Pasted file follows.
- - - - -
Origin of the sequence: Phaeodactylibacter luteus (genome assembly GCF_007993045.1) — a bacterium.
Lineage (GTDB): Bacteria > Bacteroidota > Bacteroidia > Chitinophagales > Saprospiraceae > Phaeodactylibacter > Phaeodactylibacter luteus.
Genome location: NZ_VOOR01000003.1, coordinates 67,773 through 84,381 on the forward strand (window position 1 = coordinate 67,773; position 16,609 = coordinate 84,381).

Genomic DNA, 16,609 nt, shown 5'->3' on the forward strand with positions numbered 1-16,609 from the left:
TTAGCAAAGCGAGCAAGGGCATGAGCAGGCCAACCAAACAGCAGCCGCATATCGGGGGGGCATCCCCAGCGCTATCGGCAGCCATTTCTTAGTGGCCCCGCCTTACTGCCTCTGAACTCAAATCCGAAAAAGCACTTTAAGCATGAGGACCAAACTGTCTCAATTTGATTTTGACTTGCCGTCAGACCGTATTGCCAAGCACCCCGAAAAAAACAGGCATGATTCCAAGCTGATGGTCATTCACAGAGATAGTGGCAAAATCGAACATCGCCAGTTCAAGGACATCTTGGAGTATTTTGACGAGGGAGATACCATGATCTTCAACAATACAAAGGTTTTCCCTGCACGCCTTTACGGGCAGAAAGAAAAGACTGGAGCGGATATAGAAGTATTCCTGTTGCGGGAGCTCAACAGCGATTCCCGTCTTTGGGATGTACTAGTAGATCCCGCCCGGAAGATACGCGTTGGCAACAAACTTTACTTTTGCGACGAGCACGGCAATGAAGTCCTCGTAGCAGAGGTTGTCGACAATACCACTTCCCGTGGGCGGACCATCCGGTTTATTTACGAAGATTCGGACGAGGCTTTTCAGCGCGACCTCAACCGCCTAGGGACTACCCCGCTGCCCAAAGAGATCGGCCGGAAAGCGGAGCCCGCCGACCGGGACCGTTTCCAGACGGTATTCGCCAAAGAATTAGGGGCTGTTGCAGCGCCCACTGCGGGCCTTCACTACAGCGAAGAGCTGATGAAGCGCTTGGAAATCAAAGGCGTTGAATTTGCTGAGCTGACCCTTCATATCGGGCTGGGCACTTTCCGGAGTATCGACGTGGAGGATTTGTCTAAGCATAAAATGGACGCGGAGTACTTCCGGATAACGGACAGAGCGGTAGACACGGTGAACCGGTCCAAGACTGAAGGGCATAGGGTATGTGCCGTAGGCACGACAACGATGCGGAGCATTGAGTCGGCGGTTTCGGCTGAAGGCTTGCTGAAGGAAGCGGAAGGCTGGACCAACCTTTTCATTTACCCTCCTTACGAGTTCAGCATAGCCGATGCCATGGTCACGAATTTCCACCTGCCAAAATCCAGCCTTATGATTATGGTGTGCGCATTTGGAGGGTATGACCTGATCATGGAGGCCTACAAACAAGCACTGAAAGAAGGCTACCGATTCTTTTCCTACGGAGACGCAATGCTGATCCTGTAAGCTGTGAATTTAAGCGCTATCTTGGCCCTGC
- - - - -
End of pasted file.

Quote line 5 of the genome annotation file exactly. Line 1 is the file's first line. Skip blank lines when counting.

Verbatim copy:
TTAGCAAAGCGAGCAAGGGCATGAGCAGGCCAACCAAACAGCAGCCGCATATCGGGGGGGCATCCCCAGCGCTATCGGCAGCCATTTCTTAGTGGCCCCGCCTTACTGCCTCTGAACTCAAATCCGAAAAAGCACTTTAAGCATGAGGACCAAACTGTCTCAATTTGATTTTGACTTGCCGTCAGACCGTATTGCCAAGCACCCCGAAAAAAACAGGCATGATTCCAAGCTGATGGTCATTCACAGAGATAGTGGCAAAATCGAACATCGCCAGTTCAAGGACATCTTGGAGTATTTTGACGAGGGAGATACCATGATCTTCAACAATACAAAGGTTTTCCCTGCACGCCTTTACGGGCAGAAAGAAAAGACTGGAGCGGATATAGAAGTATTCCTGTTGCGGGAGCTCAACAGCGATTCCCGTCTTTGGGATGTACTAGTAGATCCCGCCCGGAAGATACGCGTTGGCAACAAACTTTACTTTTGCGACGAGCACGGCAATGAAGTCCTCGTAGCAGAGGTTGTCGACAATACCACTTCCCGTGGGCGGACCATCCGGTTTATTTACGAAGATTCGGACGAGGCTTTTCAGCGCGACCTCAACCGCCTAGGGACTACCCCGCTGCCCAAAGAGATCGGCCGGAAAGCGGAGCCCGCCGACCGGGACCGTTTCCAGACGGTATTCGCCAAAGAATTAGGGGCTGTTGCAGCGCCCACTGCGGGCCTTCACTACAGCGAAGAGCTGATGAAGCGCTTGGAAATCAAAGGCGTTGAATTTGCTGAGCTGACCCTTCATATCGGGCTGGGCACTTTCCGGAGTATCGACGTGGAGGATTTGTCTAAGCATAAAATGGACGCGGAGTACTTCCGGATAACGGACAGAGCGGTAGACACGGTGAACCGGTCCAAGACTGAAGGGCATAGGGTATGTGCCGTAGGCACGACAACGATGCGGAGCATTGAGTCGGCGGTTTCGGCTGAAGGCTTGCTGAAGGAAGCGGAAGGCTGGACCAACCTTTTCATTTACCCTCCTTACGAGTTCAGCATAGCCGATGCCATGGTCACGAATTTCCACCTGCCAAAATCCAGCCTTATGATTATGGTGTGCGCATTTGGAGGGTATGACCTGATCATGGAGGCCTACAAACAAGCACTGAAAGAAGGCTACCGATTCTTTTCCTACGGAGACGCAATGCTGATCCTGTAAGCTGTGAATTTAAGCGCTATCTTGGCCCTGC